In 1808, Bieberstein called a plant (from the Caucasus mountains) 'Iris humilis', in 'Fl. Taur.-Caucas' Vol.1 page33. It was later changed (due to Georgi's earlier publishing) and re-classified as a synonym of Iris pontica Zapal. need ref

It was verified by United States Department of Agriculture and the Agricultural Research Service on 4 April 2003, then updated 2 December 2004.[22]

Iris humilis is an accepted name by the RHS.[29]

Distribution and habitat

It is native to a wide distribution area, including temperate regions of Asia and Europe.[3][4][5][9][22]


It is found in Europe,[1][3][7][10][16][18][19][29] within the countries of Austria,[6][8][9][10] Czechoslovakia,[9][10] Hungary,[9][10][17] and Romania.[6][8][9][10][22] Although, some or most of these plants could be Iris arenaria, who has a distribution in central and eastern Europe.

It is found within the Siberian region,[1][3][4][8][10][16][17][22] of the Russian Federation,[8][10][11][12][16][19] in the states of Buryatia, Chita, Irkutsk, Magadan, Primorye and Tuva.[22] It is also found in Kazakhstan (formerly part of Russia).[22]

Within Asia, it found in China,[1][3][4][29] within the Chinese provinces, of Heilongjiang, Jilin, Nei Monggol, Ningxia and Xinjiang,[22] It is also found in Mongolia,[1][3][4][8][10][11][12][16][22] and Japan.[1][3][29]

It is listed with Iris glaucescens, Iris lactea, Iris ruthenica, Iris sibirica, Iris tenuifolia and Iris tigridia being found in the Altai-Sayan region (where Russia, China, Mongolia and Kazakhstan come together).[30]


It grows in calcareous sandy and stony (or rocky) areas.[6][8] Including (mountain and hill) slopes,[3][4][5][11] meadows,[1][3][4][5][23] steppes,[1][2][3][4][11][23] and on the edges of birch forests,[2][4][6] or pine forests,[1] and beside river banks.[2]

They can be found at an altitude of Template:Convert above sea level.[8]


The iris is rare in various regions,[1][3][4][6][10] especially in European Russia and Ukraine.[10]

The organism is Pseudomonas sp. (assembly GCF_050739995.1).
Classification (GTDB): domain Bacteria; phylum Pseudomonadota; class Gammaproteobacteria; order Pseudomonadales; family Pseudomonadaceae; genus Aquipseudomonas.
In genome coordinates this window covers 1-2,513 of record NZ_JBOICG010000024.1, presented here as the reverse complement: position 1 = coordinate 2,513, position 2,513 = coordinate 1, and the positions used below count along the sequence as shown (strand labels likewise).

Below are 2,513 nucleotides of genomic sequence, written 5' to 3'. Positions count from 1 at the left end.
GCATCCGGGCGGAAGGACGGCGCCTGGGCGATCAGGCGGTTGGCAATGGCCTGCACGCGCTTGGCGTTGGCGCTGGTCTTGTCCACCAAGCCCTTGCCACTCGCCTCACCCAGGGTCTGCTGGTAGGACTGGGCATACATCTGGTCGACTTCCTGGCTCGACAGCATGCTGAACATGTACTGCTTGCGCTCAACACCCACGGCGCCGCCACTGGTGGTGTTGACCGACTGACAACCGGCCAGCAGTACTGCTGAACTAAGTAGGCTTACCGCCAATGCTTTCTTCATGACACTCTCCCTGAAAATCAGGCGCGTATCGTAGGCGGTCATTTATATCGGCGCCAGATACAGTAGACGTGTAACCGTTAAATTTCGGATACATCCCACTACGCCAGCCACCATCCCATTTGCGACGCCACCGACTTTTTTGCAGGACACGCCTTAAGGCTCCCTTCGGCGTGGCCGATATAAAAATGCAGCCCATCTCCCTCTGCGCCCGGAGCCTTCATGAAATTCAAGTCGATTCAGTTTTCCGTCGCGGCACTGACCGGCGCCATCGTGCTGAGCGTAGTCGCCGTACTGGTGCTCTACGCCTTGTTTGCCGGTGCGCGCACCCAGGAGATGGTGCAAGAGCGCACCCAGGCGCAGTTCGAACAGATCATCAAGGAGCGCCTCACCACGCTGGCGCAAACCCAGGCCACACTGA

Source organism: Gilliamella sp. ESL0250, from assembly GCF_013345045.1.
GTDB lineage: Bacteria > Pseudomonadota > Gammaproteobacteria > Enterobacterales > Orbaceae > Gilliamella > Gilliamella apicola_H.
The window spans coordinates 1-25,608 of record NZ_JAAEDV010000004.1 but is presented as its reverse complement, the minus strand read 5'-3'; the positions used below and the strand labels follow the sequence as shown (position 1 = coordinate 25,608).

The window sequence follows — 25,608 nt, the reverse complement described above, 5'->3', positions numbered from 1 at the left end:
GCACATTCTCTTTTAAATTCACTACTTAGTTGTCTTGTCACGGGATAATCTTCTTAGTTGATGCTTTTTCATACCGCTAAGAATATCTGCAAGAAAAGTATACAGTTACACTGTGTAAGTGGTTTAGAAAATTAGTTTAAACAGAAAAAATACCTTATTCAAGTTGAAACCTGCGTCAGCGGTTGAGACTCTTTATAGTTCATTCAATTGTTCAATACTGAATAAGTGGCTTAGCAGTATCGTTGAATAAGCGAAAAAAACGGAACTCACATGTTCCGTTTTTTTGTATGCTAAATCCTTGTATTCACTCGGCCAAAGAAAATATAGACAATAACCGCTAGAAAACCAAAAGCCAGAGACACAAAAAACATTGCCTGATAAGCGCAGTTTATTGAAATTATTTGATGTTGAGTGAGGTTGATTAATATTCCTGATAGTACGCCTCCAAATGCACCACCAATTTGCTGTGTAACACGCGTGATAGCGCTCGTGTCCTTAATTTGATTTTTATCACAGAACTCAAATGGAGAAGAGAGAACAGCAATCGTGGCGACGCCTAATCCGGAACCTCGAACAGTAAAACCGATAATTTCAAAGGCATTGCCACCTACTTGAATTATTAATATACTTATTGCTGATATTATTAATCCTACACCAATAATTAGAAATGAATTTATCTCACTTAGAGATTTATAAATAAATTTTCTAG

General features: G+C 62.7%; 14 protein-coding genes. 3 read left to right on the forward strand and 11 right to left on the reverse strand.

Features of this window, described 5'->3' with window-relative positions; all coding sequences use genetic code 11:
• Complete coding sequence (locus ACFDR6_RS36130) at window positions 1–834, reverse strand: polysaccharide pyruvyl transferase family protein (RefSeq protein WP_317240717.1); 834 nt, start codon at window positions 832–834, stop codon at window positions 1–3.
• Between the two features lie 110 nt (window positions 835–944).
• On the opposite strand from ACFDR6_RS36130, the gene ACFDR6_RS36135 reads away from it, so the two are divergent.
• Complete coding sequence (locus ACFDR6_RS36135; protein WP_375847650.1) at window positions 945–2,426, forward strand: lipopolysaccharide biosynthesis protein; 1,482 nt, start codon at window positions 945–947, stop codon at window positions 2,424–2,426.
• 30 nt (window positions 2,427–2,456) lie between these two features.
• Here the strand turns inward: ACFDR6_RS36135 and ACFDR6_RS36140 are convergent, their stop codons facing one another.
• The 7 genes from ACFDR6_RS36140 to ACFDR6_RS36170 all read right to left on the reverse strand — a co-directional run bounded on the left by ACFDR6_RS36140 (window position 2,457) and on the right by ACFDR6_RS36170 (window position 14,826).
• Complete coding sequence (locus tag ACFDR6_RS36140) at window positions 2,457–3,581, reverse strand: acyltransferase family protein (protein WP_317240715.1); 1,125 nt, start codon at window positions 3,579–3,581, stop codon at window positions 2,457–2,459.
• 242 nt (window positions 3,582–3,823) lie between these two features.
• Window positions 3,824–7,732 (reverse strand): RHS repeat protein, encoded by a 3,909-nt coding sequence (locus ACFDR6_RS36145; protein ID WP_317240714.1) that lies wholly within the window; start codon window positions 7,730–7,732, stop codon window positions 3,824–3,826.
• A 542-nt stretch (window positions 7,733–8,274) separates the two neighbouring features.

It is listed in the Red Book of Omsk and Tyumen regions (of Siberia).[1][3][4]

Many populations of Iris humilis exist in protected reserves including, Azas, Baikal-Lensky, Baikal, Barguzinsky, Sokhondinsky and Ubsunur.[1][4]


It is hardy to between USDA Zone 1 and Zone 6.[10][15] It survives in Siberia, so is cold resistant.[1]

It prefers to grow in well drained soils,[5][7][17] it prefers soils containing sand.[6][18]

It can tolerate mildly acidic or mildly alkaline soils (PH levels between 6.1 and 7.8),[15] including those with lime.[18]

It can tolerate positions in full sun or partial shade.[6][15][18]

It has average water needs during the growing season,[15]

The leaves can be damaged by rust fungi.[3]

It can be grown in rock gardens,[1][7] including rock screes,[17] but needs plenty of space.[8]

It is rarely grown in the UK.[13] To grow in the UK, William Rickatson Dykes recommends to plant the iris, on a 5 cm layer of sand, over garden soil with added leaf mould (or compost).[8]

In 1812, it was grown in gardens near Moscow.[27] It was then tested at botanic gardens in St. Petersburg, Barnaul, Novosibirsk and Chita.[1]


It can be propagated by division (of the rhizome), or by seed growing.[3][5][8][15]

In the wild, some habitats generate poor seed and vegetative propagation.[3]

The plant needs to be hand pollinated (in the UK) to create seed.[8]

Seeds are collected from the dry pods/capsules, when the seeds are ripe.[15]

Seeds need cold stratification, to germinate. They germinate very slowly. In the lab, seeds do not exceed a germination rate of 30%.[3]

Seeds should be sown in trays, in a cold frame or unheated greenhouse.[15]

Germinated seedlings, can produce flowers in the second year of growth.[8]

Hybrids and cultivars

Iris humilis cultivars include; 'Borzeana', 'Dahurica', 'Flavissima', 'Flavissima Orientalis', 'Flavissima Phylospatha', 'Stolonifera' 'Transuralensis' and 'Umbrosa'.[14]


Like many other irises, most parts of the plant are poisonous (rhizome and leaves), if mistakenly ingested can cause stomach pains and vomiting. Also handling the plant may cause a skin irritation or an allergic reaction.[15]

Traditional medicine

The rhizomes can be used as part of a Tibetan herbal medicine to regulate menstruation. A powdered form of the rhizome can be used for sepsis and infections.[2]



Other sources

  • Aldén, B., S. Ryman & M. Hjertson. 2009. Våra kulturväxters namn - ursprung och användning. Formas, Stockholm (Handbook on Swedish cultivated and utility plants, their names and origin).
  • Czerepanov, S. K. 1995. Vascular plants of Russia and adjacent states (the former USSR).
  • Mathew, B. 1981. The Iris. 39–40.
  • Tutin, T. G. et al., eds. 1964–1980. Flora europaea.
  • Wu Zheng-yi & P. H. Raven et al., eds. 1994–. Flora of China (English edition).

External links

Template:- Template:Iris subg. Iris